Eventually, the hard-charging Achiever mindset gives way to something different. Somewhere, somehow, the realization emerges that the “maximum level” is not only unattainable, but also absurd as a notion. There’s a bit more shift in the attitude toward coaching. I still see it as valuable, but I am realizing that coaching is a nearly moment-to-moment activity. Everyone has so much to teach me. Every interaction is a coaching moment. I still talk to my coaches, and look forward to our conversations, but they no longer have that edge of Achiever angst. We talk to uncover insights hiding in the nuance, to play the hacky sack of ideas, with deep respect for each other’s experiences. I engage to generate.

Whew, that was fun to type out. I am realizing now how I loosely traced the same outlines Jennifer Garvey Berger drew in her seminal Changing on the Job. So if you’re interested in diving deeper into this particular ocean of ideas, that’s where I would direct you next.

Short-term divergent, long-term convergent

A conversation with colleagues brought this insight to the surface. We were talking about cultivating generative spaces, where a diversity of perspectives is cherished and celebrated, the stakes are low to examine all of them, and enough room for everyone to jam on these perspectives.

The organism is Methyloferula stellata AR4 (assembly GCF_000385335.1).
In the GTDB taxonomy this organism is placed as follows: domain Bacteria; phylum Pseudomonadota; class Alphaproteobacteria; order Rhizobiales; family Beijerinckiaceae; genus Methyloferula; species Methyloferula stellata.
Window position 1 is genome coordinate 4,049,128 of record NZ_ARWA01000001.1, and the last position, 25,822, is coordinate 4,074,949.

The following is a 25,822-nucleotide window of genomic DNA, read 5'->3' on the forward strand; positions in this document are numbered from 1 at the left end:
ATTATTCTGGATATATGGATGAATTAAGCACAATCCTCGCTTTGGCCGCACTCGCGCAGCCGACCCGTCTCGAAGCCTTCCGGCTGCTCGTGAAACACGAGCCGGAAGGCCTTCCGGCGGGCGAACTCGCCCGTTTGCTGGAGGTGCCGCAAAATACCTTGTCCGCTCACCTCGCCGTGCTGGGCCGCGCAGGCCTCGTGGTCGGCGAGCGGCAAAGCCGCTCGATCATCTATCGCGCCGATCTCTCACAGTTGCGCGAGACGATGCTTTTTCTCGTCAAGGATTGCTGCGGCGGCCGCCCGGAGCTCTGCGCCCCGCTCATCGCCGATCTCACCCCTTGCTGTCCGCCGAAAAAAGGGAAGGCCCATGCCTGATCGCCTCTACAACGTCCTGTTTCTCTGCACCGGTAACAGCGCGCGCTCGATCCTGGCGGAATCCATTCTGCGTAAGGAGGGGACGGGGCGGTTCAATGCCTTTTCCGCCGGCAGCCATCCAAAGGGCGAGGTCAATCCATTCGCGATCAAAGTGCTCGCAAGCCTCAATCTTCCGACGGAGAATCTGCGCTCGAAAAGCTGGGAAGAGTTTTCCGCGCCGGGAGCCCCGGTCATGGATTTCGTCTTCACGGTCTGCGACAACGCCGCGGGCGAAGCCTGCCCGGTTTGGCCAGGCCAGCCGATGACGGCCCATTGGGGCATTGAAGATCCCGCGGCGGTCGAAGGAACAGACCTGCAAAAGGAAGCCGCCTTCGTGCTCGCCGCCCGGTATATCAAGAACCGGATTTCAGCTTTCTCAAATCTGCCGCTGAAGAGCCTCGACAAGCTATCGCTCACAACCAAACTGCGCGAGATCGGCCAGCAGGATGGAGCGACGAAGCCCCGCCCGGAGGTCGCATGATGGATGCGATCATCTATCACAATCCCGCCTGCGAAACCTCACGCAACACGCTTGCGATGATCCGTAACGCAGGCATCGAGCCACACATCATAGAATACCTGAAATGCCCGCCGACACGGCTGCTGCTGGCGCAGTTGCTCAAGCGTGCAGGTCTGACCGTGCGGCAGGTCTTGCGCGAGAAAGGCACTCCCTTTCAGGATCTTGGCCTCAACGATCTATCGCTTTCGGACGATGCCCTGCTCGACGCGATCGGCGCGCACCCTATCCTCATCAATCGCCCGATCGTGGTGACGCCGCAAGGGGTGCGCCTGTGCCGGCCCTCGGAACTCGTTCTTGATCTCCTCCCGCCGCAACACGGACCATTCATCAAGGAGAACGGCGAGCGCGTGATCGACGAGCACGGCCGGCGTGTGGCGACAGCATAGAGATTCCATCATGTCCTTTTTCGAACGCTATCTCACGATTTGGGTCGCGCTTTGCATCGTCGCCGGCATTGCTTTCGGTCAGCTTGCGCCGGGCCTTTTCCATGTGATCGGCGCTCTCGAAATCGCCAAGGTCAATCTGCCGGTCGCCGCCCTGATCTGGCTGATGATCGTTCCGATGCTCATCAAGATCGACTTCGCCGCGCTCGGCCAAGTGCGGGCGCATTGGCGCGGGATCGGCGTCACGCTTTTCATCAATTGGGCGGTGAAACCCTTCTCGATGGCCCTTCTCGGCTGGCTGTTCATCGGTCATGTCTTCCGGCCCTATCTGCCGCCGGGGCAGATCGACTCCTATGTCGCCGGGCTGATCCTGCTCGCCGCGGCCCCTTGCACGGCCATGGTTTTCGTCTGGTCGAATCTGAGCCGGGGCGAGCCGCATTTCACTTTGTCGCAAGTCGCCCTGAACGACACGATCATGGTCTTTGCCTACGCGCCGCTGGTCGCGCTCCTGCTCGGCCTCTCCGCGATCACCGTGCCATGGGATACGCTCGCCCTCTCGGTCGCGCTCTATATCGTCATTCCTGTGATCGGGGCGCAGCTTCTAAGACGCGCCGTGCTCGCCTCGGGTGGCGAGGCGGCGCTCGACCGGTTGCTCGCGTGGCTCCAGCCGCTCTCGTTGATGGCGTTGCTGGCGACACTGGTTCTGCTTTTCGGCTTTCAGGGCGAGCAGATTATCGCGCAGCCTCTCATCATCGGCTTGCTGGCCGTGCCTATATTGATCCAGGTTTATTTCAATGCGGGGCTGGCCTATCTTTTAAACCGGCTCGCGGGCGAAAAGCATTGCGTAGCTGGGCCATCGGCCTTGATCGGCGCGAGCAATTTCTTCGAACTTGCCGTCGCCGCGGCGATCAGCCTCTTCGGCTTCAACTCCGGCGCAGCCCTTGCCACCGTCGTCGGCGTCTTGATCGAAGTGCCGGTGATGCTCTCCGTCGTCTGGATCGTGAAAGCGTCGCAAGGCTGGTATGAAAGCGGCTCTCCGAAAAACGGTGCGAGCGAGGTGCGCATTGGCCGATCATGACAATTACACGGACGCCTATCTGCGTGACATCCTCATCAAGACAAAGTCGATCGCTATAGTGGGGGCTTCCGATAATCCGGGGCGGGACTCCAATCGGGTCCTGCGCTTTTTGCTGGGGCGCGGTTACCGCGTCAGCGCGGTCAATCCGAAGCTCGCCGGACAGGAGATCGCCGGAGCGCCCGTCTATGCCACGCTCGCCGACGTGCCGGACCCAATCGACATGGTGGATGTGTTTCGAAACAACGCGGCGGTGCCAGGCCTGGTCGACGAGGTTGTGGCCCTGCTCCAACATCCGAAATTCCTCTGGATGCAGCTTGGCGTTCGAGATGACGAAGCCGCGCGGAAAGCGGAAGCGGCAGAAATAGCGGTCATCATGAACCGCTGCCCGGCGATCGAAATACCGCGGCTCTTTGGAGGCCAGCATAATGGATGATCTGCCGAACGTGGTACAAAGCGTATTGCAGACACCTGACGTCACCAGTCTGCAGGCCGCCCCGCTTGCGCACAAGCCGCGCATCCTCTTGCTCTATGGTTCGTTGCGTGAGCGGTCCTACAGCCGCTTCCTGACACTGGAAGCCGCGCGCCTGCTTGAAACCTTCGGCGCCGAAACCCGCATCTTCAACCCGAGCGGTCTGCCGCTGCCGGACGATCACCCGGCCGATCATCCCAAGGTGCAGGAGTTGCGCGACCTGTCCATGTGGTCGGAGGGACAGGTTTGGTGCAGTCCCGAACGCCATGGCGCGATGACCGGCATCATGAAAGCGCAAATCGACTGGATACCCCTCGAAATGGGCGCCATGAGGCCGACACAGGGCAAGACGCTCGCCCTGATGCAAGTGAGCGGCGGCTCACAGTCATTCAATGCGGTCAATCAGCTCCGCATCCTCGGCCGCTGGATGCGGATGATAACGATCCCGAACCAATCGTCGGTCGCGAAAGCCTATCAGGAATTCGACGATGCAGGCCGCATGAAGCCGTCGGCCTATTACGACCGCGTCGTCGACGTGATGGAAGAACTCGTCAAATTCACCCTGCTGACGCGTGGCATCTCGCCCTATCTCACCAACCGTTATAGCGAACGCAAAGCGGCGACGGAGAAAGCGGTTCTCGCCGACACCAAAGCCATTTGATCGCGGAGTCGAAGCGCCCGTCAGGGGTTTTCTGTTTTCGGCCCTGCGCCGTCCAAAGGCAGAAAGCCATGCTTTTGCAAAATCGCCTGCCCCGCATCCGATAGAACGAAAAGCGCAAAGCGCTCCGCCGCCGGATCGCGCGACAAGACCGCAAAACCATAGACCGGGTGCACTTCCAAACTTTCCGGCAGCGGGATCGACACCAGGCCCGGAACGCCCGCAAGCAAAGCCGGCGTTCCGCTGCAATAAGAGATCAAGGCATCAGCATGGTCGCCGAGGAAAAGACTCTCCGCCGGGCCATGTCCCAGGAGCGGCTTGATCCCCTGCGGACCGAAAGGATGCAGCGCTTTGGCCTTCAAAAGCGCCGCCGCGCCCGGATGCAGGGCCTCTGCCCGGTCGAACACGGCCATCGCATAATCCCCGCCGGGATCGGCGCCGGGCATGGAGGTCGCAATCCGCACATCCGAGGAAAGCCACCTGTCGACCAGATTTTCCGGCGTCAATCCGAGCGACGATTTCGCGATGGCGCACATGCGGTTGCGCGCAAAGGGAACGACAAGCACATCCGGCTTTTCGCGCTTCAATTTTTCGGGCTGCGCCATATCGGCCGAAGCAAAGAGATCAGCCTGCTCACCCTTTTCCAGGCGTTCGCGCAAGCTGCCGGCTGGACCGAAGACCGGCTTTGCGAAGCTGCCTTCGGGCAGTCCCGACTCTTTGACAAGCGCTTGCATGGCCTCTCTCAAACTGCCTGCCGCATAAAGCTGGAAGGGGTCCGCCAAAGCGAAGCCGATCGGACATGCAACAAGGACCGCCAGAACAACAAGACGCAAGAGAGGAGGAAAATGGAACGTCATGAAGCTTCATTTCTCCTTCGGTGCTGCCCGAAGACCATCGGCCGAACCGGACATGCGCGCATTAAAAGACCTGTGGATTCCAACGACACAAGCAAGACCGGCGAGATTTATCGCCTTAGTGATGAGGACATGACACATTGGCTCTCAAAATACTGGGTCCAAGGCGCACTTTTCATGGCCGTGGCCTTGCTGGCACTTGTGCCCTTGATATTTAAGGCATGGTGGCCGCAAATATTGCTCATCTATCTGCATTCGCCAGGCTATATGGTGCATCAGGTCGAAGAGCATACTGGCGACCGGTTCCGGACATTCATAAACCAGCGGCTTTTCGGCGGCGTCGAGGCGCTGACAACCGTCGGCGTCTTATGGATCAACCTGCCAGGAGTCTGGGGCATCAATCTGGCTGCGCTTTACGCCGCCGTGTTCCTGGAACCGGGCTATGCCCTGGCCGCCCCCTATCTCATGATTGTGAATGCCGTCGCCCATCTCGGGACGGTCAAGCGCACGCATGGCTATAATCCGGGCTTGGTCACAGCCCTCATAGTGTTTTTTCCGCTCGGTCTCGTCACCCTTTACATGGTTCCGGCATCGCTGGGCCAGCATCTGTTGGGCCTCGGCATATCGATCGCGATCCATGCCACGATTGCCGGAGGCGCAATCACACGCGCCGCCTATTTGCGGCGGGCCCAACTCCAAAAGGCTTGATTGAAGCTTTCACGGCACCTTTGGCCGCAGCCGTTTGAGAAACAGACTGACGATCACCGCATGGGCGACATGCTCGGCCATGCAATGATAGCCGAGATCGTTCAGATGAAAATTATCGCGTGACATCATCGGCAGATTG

Applying the diverge/converge lens, it might seem that such spaces would be classified as divergent. After all, this is where it’s “the more, the merrier,” and everyone is encouraged to pile on their own perspective or riff to create entirely new ones. From this vantage point, generative spaces are the sources of divergence. These are the spaces we reach for when we need to populate that rich pool of ideas.

It was a bit later in the conversation, when we moved on to the topic of convergence and increasing the shared mental model space across the organization that a curious thought occurred to me. What if we shifted our attention to a different set of outcomes that a generative space produces? Namely, the outcomes that result from multiple people playing with a great variety of perspectives. Every new perspective that I try out results in me better understanding it, and thus, acquiring a mental model behind it. Over the course of participating in a generative space, I become more aware of how my peers see the world, and so do they. Our shared mental models space widens. Even though it might look like we’re producing diverging ideas, the process helps us better understand each other, and thus, is convergent in nature.